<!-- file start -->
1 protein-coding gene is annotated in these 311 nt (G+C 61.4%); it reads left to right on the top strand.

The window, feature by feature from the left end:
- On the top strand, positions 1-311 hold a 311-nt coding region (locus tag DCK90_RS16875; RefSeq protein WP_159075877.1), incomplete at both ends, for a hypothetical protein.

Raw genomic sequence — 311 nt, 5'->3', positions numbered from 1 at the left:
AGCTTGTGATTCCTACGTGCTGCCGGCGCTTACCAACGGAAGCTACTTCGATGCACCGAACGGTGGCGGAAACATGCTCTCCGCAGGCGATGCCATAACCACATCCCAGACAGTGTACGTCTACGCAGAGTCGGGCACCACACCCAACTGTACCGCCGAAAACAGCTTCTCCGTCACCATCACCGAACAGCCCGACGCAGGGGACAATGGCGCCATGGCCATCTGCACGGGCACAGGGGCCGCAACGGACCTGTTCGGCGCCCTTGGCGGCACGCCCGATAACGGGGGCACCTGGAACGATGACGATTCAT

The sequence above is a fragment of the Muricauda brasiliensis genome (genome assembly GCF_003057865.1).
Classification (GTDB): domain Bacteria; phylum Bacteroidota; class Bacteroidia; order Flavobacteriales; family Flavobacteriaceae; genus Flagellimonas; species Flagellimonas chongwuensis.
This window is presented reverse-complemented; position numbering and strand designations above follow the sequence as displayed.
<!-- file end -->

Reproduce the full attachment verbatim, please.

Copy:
1 protein-coding gene is annotated in these 311 nt (G+C 61.4%); it reads left to right on the top strand.

The window, feature by feature from the left end:
- On the top strand, positions 1-311 hold a 311-nt coding region (locus tag DCK90_RS16875; RefSeq protein WP_159075877.1), incomplete at both ends, for a hypothetical protein.

Raw genomic sequence — 311 nt, 5'->3', positions numbered from 1 at the left:
AGCTTGTGATTCCTACGTGCTGCCGGCGCTTACCAACGGAAGCTACTTCGATGCACCGAACGGTGGCGGAAACATGCTCTCCGCAGGCGATGCCATAACCACATCCCAGACAGTGTACGTCTACGCAGAGTCGGGCACCACACCCAACTGTACCGCCGAAAACAGCTTCTCCGTCACCATCACCGAACAGCCCGACGCAGGGGACAATGGCGCCATGGCCATCTGCACGGGCACAGGGGCCGCAACGGACCTGTTCGGCGCCCTTGGCGGCACGCCCGATAACGGGGGCACCTGGAACGATGACGATTCAT

The sequence above is a fragment of the Muricauda brasiliensis genome (genome assembly GCF_003057865.1).
Classification (GTDB): domain Bacteria; phylum Bacteroidota; class Bacteroidia; order Flavobacteriales; family Flavobacteriaceae; genus Flagellimonas; species Flagellimonas chongwuensis.
This window is presented reverse-complemented; position numbering and strand designations above follow the sequence as displayed.